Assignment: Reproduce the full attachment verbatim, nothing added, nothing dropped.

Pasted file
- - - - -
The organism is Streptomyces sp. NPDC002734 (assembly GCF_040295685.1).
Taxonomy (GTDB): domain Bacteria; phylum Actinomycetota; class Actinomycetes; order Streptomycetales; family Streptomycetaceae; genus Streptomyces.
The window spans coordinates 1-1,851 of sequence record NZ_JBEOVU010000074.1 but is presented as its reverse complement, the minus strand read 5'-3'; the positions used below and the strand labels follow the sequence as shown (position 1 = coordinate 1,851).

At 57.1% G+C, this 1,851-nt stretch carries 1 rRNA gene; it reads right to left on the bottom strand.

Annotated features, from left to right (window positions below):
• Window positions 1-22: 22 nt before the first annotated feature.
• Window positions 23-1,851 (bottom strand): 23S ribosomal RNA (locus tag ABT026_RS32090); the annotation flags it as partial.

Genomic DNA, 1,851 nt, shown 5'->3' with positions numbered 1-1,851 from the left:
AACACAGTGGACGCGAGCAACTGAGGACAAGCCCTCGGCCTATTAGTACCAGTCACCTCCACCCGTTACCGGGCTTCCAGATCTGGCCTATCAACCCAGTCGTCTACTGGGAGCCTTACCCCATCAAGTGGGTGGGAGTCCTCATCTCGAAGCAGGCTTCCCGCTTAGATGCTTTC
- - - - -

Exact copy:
The organism is Streptomyces sp. NPDC002734 (assembly GCF_040295685.1).
Taxonomy (GTDB): domain Bacteria; phylum Actinomycetota; class Actinomycetes; order Streptomycetales; family Streptomycetaceae; genus Streptomyces.
The window spans coordinates 1-1,851 of sequence record NZ_JBEOVU010000074.1 but is presented as its reverse complement, the minus strand read 5'-3'; the positions used below and the strand labels follow the sequence as shown (position 1 = coordinate 1,851).

At 57.1% G+C, this 1,851-nt stretch carries 1 rRNA gene; it reads right to left on the bottom strand.

Annotated features, from left to right (window positions below):
• Window positions 1-22: 22 nt before the first annotated feature.
• Window positions 23-1,851 (bottom strand): 23S ribosomal RNA (locus tag ABT026_RS32090); the annotation flags it as partial.

Genomic DNA, 1,851 nt, shown 5'->3' with positions numbered 1-1,851 from the left:
AACACAGTGGACGCGAGCAACTGAGGACAAGCCCTCGGCCTATTAGTACCAGTCACCTCCACCCGTTACCGGGCTTCCAGATCTGGCCTATCAACCCAGTCGTCTACTGGGAGCCTTACCCCATCAAGTGGGTGGGAGTCCTCATCTCGAAGCAGGCTTCCCGCTTAGATGCTTTC